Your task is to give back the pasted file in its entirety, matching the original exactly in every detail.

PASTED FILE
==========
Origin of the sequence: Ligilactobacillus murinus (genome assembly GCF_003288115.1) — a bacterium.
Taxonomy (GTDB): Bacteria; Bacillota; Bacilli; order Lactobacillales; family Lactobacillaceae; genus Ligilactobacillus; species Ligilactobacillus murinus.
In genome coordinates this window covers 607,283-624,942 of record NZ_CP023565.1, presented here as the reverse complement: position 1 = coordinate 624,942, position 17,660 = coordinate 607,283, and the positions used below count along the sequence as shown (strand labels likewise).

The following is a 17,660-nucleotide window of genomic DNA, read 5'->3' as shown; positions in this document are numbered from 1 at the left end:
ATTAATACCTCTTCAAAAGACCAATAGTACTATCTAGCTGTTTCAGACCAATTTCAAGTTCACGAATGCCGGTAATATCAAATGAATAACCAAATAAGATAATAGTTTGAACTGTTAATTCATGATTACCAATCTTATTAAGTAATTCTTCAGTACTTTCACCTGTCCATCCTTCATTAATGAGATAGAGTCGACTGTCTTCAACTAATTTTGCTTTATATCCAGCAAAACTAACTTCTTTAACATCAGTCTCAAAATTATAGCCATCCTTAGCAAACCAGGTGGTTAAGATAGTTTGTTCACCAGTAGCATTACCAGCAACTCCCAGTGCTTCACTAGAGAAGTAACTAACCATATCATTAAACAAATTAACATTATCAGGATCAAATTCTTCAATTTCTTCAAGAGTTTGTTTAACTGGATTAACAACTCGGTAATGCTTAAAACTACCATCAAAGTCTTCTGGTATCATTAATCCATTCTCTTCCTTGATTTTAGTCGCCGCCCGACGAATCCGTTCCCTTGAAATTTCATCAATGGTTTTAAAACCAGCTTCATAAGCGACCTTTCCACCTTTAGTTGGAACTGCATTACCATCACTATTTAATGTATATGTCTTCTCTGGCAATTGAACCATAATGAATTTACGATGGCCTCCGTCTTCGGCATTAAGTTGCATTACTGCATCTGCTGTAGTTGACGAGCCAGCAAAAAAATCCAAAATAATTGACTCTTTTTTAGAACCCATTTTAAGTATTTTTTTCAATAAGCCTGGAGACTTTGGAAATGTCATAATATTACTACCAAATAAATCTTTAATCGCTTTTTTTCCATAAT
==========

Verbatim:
Origin of the sequence: Ligilactobacillus murinus (genome assembly GCF_003288115.1) — a bacterium.
Taxonomy (GTDB): Bacteria; Bacillota; Bacilli; order Lactobacillales; family Lactobacillaceae; genus Ligilactobacillus; species Ligilactobacillus murinus.
In genome coordinates this window covers 607,283-624,942 of record NZ_CP023565.1, presented here as the reverse complement: position 1 = coordinate 624,942, position 17,660 = coordinate 607,283, and the positions used below count along the sequence as shown (strand labels likewise).

The following is a 17,660-nucleotide window of genomic DNA, read 5'->3' as shown; positions in this document are numbered from 1 at the left end:
ATTAATACCTCTTCAAAAGACCAATAGTACTATCTAGCTGTTTCAGACCAATTTCAAGTTCACGAATGCCGGTAATATCAAATGAATAACCAAATAAGATAATAGTTTGAACTGTTAATTCATGATTACCAATCTTATTAAGTAATTCTTCAGTACTTTCACCTGTCCATCCTTCATTAATGAGATAGAGTCGACTGTCTTCAACTAATTTTGCTTTATATCCAGCAAAACTAACTTCTTTAACATCAGTCTCAAAATTATAGCCATCCTTAGCAAACCAGGTGGTTAAGATAGTTTGTTCACCAGTAGCATTACCAGCAACTCCCAGTGCTTCACTAGAGAAGTAACTAACCATATCATTAAACAAATTAACATTATCAGGATCAAATTCTTCAATTTCTTCAAGAGTTTGTTTAACTGGATTAACAACTCGGTAATGCTTAAAACTACCATCAAAGTCTTCTGGTATCATTAATCCATTCTCTTCCTTGATTTTAGTCGCCGCCCGACGAATCCGTTCCCTTGAAATTTCATCAATGGTTTTAAAACCAGCTTCATAAGCGACCTTTCCACCTTTAGTTGGAACTGCATTACCATCACTATTTAATGTATATGTCTTCTCTGGCAATTGAACCATAATGAATTTACGATGGCCTCCGTCTTCGGCATTAAGTTGCATTACTGCATCTGCTGTAGTTGACGAGCCAGCAAAAAAATCCAAAATAATTGACTCTTTTTTAGAACCCATTTTAAGTATTTTTTTCAATAAGCCTGGAGACTTTGGAAATGTCATAATATTACTACCAAATAAATCTTTAATCGCTTTTTTTCCATAAT